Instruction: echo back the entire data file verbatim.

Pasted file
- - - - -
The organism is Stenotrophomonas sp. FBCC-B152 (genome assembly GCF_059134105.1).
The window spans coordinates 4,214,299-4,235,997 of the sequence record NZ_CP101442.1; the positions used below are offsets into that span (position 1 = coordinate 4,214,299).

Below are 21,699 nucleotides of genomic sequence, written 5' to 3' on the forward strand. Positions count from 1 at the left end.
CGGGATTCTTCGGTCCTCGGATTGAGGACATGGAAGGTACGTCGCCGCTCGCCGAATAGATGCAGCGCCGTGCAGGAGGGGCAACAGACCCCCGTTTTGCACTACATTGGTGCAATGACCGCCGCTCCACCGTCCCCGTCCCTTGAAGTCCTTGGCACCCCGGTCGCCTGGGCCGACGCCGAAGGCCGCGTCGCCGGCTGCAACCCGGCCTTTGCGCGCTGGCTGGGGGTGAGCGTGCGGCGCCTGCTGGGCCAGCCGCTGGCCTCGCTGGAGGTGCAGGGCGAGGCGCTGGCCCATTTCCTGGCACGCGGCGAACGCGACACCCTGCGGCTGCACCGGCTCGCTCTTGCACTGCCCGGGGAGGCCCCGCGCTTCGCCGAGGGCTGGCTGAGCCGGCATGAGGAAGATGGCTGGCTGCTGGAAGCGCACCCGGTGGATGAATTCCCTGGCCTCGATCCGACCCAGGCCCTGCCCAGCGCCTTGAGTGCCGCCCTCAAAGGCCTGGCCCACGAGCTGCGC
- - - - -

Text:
The organism is Stenotrophomonas sp. FBCC-B152 (genome assembly GCF_059134105.1).
The window spans coordinates 4,214,299-4,235,997 of the sequence record NZ_CP101442.1; the positions used below are offsets into that span (position 1 = coordinate 4,214,299).

Below are 21,699 nucleotides of genomic sequence, written 5' to 3' on the forward strand. Positions count from 1 at the left end.
CGGGATTCTTCGGTCCTCGGATTGAGGACATGGAAGGTACGTCGCCGCTCGCCGAATAGATGCAGCGCCGTGCAGGAGGGGCAACAGACCCCCGTTTTGCACTACATTGGTGCAATGACCGCCGCTCCACCGTCCCCGTCCCTTGAAGTCCTTGGCACCCCGGTCGCCTGGGCCGACGCCGAAGGCCGCGTCGCCGGCTGCAACCCGGCCTTTGCGCGCTGGCTGGGGGTGAGCGTGCGGCGCCTGCTGGGCCAGCCGCTGGCCTCGCTGGAGGTGCAGGGCGAGGCGCTGGCCCATTTCCTGGCACGCGGCGAACGCGACACCCTGCGGCTGCACCGGCTCGCTCTTGCACTGCCCGGGGAGGCCCCGCGCTTCGCCGAGGGCTGGCTGAGCCGGCATGAGGAAGATGGCTGGCTGCTGGAAGCGCACCCGGTGGATGAATTCCCTGGCCTCGATCCGACCCAGGCCCTGCCCAGCGCCTTGAGTGCCGCCCTCAAAGGCCTGGCCCACGAGCTGCGC